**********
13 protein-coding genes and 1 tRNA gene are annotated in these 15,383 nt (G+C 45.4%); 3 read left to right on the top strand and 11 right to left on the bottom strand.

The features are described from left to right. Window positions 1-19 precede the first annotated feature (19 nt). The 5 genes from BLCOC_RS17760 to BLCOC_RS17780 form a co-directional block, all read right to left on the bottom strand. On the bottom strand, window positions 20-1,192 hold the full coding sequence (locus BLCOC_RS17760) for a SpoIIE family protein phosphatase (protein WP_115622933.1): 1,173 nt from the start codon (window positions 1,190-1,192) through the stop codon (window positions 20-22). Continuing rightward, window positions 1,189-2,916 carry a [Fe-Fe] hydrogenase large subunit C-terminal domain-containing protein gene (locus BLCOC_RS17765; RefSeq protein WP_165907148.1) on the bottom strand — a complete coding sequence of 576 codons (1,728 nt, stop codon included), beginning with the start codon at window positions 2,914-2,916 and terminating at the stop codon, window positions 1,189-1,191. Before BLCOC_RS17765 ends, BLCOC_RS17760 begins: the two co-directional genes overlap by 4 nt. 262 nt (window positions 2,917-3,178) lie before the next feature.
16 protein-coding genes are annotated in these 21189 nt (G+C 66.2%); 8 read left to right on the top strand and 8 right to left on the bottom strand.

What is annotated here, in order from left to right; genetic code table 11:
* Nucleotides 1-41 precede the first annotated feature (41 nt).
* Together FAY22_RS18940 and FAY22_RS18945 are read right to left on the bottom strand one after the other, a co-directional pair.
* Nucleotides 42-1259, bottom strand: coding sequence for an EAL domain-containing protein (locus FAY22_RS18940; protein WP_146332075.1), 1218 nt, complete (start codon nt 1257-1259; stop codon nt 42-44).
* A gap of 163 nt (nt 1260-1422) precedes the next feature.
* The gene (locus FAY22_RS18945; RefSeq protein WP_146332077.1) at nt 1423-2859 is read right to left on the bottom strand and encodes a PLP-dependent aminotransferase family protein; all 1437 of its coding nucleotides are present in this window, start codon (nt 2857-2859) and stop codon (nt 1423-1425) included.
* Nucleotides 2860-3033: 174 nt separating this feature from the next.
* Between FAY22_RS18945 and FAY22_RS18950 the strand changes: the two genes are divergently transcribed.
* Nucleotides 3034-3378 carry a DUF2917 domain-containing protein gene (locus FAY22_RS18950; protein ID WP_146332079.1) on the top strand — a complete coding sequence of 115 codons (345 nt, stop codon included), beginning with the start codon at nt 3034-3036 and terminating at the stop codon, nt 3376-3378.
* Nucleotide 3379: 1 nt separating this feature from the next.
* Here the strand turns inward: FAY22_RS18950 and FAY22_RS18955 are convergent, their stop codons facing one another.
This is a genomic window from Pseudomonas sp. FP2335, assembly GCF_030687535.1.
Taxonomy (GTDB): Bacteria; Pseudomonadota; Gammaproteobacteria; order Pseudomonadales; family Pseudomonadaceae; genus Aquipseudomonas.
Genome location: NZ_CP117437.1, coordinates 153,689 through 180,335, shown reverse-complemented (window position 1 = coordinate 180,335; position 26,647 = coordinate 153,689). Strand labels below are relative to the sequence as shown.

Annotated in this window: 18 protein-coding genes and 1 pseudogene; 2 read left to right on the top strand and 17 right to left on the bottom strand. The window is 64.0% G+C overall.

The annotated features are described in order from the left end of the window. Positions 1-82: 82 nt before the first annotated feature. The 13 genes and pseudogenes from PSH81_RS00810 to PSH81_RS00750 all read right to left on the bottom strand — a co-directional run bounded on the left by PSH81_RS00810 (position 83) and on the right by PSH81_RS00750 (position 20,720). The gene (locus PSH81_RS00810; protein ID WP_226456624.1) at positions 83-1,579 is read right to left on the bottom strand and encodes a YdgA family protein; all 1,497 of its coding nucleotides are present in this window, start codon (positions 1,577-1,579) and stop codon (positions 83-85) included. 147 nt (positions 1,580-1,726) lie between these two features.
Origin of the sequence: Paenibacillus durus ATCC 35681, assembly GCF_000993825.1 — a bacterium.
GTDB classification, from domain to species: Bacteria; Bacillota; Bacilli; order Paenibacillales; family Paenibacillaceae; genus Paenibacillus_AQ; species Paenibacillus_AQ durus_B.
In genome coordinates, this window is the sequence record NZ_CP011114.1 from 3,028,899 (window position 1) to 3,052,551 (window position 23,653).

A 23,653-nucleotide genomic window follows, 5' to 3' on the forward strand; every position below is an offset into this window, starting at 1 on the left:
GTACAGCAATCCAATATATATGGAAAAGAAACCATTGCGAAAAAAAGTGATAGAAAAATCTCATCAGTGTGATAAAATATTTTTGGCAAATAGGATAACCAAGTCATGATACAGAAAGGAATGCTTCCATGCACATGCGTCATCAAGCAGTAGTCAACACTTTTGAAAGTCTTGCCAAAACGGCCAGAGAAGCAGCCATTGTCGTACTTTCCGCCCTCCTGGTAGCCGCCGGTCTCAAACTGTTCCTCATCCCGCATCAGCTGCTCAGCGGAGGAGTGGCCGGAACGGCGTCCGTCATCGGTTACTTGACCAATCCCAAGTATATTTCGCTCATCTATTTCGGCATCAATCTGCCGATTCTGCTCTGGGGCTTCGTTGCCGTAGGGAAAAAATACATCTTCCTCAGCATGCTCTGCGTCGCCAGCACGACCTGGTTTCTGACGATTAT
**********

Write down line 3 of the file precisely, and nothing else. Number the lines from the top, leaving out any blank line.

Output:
16 protein-coding genes are annotated in these 21189 nt (G+C 66.2%); 8 read left to right on the top strand and 8 right to left on the bottom strand.